- being physically active — the World Health Organization (WHO) has
exercise guidelinesby age group
If you’re having trouble getting enough calcium or vitamin D from the foods that you eat, talk with your doctor or a nutritionist about taking a supplement. Make sure you always take supplements as directed.
Proper dental hygiene is essential for the long-term health of your teeth. The American Dental Association (ADA) recommends the following:
- Brush your teeth thoroughly twice a day for 2 minutes per session.
- Use toothpaste containing fluoride when brushing your teeth.
- Clean between your teeth daily (includes flossing, interdental brushes, and others).
- Limit your intake of sugary beverages and snacks.
- Aim to visit your dentist for regular checkups.
Let your dentist know if you’re taking an antiresorptive agent, like a bisphosphonate, so they can accommodate it in your treatment plan — especially if you’ll be undergoing any procedures like a tooth extraction. You likely won’t need to stop taking your osteoporosis treatment or skip the procedure, according to the ADA, but your dentist may need to make some accommodations.
Know your risk
Prioritizing and keeping tabs on your oral health can be especially important if you have existing dental health concerns or if you have certain risk factors for osteoporosis.
Your chances of developing osteoporosis increase as you get older. Women tend to be at elevated risk, and the loss of estrogen that occurs with menopause can also contribute.
Currently, there’s no cure for osteoporosis, so prevention remains the best strategy. However, there are several osteoporosis management and treatment options, according to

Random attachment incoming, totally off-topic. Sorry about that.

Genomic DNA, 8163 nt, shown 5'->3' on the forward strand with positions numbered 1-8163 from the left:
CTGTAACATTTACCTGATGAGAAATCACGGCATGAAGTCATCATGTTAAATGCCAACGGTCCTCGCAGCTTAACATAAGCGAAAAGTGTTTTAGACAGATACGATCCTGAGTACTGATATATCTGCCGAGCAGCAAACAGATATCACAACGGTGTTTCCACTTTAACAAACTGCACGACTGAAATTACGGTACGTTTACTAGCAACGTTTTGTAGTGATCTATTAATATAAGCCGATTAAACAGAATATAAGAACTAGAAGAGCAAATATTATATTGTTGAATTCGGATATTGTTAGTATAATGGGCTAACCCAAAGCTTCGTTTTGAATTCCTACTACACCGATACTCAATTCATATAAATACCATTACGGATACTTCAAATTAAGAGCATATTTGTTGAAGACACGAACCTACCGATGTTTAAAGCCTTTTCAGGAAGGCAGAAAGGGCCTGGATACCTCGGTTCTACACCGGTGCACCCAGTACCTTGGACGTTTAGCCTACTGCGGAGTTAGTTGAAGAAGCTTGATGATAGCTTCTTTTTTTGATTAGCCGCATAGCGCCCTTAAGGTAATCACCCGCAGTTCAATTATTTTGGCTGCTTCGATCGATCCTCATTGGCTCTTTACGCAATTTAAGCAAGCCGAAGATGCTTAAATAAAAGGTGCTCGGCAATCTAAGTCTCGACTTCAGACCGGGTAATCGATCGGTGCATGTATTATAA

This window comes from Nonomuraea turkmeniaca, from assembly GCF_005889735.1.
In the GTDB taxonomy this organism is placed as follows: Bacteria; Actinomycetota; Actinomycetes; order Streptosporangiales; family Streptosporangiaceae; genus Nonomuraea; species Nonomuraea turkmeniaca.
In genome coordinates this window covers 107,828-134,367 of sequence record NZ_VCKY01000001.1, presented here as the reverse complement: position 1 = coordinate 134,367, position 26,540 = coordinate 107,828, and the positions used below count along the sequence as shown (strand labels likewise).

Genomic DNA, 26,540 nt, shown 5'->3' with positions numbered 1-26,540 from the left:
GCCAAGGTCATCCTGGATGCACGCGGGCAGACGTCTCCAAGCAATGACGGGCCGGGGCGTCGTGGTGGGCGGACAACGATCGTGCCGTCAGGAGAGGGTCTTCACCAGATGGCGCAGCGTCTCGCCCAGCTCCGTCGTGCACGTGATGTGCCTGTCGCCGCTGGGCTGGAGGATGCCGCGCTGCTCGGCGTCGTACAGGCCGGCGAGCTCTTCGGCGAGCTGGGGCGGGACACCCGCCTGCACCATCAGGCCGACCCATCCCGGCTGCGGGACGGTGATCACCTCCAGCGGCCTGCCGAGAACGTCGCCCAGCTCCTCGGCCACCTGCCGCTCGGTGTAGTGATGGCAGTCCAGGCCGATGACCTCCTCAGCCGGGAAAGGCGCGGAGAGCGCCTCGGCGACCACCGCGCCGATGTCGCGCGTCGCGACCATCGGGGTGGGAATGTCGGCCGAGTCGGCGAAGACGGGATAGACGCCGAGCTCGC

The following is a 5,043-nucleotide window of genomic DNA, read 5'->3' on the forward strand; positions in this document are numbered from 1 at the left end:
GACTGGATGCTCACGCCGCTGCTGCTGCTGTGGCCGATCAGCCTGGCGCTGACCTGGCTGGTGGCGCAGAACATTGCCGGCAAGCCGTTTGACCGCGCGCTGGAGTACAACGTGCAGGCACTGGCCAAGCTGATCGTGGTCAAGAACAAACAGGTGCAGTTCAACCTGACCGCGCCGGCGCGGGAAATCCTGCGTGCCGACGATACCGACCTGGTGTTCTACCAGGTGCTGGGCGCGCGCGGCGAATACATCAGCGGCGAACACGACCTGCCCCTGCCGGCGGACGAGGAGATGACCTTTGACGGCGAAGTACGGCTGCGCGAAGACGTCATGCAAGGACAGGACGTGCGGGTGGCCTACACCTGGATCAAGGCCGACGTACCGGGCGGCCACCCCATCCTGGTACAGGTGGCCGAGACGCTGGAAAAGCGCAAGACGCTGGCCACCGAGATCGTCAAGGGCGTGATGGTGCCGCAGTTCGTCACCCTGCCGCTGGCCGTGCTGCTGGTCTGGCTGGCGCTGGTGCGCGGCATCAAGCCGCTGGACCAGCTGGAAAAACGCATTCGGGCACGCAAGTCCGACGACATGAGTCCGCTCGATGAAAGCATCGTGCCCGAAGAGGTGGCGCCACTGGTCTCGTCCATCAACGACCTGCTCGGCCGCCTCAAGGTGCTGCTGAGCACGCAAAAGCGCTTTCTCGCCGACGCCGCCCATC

Certain drugs for osteoporosis aim to prevent bone loss (antiresorptive medications) while others seek to regrow bone (anabolic medications). Both classes of drugs aim to increase bone density and lower your chance of fractures.
Depending on your specific needs and health, your doctor might advise taking the following:
- Bisphosphonate medications. These are usually the first medication prescribed for postmenopausal women, and they work by slowing the breakdown of bone.
- Selective estrogen receptor modulators (SERMs). This class of medications is also known as estrogen agonists. SERMS, most commonly raloxifene, are also used to treat osteoporosis in women, as well as other conditions like breast cancer.
- Hormone replacement therapy. These drugs are synthetic versions of our naturally occurring hormones. Since loss of estrogen due to menopause can contribute to osteoporosis, estrogen therapy can help, although it’s often not the first-line treatment for osteoporosis. Testosterone therapy is sometimes used similarly for osteoporosis in men.
- Calcitonin. This is a synthetic version of a hormone produced by your thyroid gland that regulates calcium. It comes in a nasal spray and is
approved by the Food and Drug Administration (FDA)for treating osteoporosis in certain postmenopausal women.
- Antibody medications. Also called biologics, these can slow the breakdown of bone and encourage new bone formation. The two
available drugsare denosumab and romosozumab, both administered through injections.
- Parathyroid hormone therapies. Parathyroid hormones (PTHs) increase bone density and strength, helping prevent fractures. The PTH injectable medications teriparatide and abaloparatide are both FDA-approved to treat osteoporosis.
- Calcium and vitamin D supplements. These are essential for building and maintaining strong bones (and teeth).
Physical therapy (PT) is also often used to treat osteoporosis and aims to strengthen muscle and bone to prevent future fractures (or recover from fractures). A PT exercise regimen will be tailored specifically to your health needs. It can be done in a few minutes per day at home or at regular sessions with your physical therapist.
Teeth are not bones, so they aren’t directly affected by osteoporosis. However, osteoporosis can affect your teeth indirectly by causing changes or damage to your jawbone.
Maintaining healthy habits promotes bone and oral health in the long term. This includes not smoking, eating a balanced diet, exercising regularly, and practicing proper dental hygiene.
Treatments for osteoporosis can slow down the progression of the disease and in some cases, promote bone growth. Your dentist can work with you to address any oral complications that may occur due to osteoporosis or its treatment.